“On the far side of the ring now, Max with his back to the ropes. And Louis hooks a left to Max’s head quickly and shoots over a hard right to Max’s head. Louis, a left to Max’s jaw, a hard right to the head. Max shoots a hard right to Louis. Louis with the old one two. First a left and then the right. He’s landed more blows in this one round than he landed in five rounds of the other fight.

“And there Max Schmeling caught him with his guard down and got that right hand to Louis’ jaw, but Louis was going away with the punch at the time. Now Max is backing away against the ropes and Louis is following him and watching for that chance. He is crowding, trailing. Schmeling is not stepping around very much, but his face is already marked. They step into a fast clinch, and at close range Louis fights desperately to bring up a left to the jaw and a right to the body. And coming out of that clinch he got over a hard right and then stabbed Max with a good straight left jab. And Max backed away and missed a right.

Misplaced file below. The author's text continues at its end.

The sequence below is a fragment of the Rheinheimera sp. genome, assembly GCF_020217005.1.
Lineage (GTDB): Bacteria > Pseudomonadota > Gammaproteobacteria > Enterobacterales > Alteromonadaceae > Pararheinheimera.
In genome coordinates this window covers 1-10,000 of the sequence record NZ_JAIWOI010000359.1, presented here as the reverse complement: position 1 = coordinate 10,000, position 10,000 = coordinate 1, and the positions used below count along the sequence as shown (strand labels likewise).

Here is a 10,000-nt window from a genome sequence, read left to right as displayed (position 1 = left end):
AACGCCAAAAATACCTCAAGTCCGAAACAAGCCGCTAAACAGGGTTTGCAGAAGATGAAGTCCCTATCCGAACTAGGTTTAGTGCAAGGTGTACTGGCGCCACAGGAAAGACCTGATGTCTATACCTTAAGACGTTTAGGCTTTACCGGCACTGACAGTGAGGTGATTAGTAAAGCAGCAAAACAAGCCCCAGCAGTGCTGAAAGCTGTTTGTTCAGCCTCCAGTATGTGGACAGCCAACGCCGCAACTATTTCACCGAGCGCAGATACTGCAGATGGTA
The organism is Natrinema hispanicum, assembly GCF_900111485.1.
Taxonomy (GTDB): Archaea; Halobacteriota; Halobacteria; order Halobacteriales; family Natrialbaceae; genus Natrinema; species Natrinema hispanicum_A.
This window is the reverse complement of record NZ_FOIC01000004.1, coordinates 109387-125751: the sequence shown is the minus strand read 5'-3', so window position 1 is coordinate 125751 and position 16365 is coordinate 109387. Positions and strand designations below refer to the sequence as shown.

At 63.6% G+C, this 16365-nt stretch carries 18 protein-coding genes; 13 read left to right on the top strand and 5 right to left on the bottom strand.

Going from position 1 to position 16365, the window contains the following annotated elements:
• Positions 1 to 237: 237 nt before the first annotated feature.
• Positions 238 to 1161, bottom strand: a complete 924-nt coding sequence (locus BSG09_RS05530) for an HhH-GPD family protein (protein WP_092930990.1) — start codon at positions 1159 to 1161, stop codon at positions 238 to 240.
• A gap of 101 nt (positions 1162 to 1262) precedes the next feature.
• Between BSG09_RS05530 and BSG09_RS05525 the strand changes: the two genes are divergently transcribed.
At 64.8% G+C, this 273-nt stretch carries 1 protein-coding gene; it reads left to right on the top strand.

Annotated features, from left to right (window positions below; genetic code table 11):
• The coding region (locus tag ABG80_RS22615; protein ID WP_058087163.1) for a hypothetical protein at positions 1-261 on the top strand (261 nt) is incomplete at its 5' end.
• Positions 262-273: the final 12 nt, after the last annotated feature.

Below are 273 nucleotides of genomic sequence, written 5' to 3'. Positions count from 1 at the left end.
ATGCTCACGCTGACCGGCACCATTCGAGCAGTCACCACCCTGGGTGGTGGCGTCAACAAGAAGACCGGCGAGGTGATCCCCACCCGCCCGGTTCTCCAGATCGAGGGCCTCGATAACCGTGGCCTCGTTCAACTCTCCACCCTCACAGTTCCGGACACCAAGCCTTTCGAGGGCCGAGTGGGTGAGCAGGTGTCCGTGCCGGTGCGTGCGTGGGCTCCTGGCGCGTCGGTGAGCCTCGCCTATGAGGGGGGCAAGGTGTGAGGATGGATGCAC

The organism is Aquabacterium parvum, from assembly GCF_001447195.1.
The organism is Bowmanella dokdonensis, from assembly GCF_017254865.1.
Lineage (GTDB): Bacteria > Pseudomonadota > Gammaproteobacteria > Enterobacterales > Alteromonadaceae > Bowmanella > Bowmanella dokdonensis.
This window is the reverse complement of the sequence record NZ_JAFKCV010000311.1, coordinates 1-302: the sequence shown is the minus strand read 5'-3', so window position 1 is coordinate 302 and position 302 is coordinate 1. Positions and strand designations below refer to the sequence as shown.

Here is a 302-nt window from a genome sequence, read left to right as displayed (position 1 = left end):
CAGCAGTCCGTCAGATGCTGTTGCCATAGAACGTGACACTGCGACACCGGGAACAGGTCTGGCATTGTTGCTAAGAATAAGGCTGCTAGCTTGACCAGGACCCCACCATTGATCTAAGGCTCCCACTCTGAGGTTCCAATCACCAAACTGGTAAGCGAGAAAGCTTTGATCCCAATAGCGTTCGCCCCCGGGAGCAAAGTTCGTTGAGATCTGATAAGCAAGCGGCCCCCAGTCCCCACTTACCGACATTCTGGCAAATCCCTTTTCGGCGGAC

“Louis then stopped him with two straight lefts to the face and brought over that hard right to the head, high on the temple. Max clinches and breaks ground. He’s back against the ropes now again. And Louis missed with a left swing, but in close quarters brought over a hard one to the jaw and again a right to the body, a left hook, a right to the head, a left hook to the head, a right.

“Schmeling is going down. But he held to his feet, held to the ropes, looked to his corner in helplessness. And Schmeling is down, Schmeling is down. The count is four. And he’s up and Louis, right and left to the head, a left to the jaw, a right to the head, and Donovan is watching carefully. Louis measures him, right to the body, a left up to the jaw and Schmeling is down.

“The count is five. Five, six, seven, eight. The men are in the ring. The fight is over – on a technical knockout. Max Schmeling is beaten in one round. The first time that a world heavyweight championship ever changed hands in one round – in less than a round.”

Destruction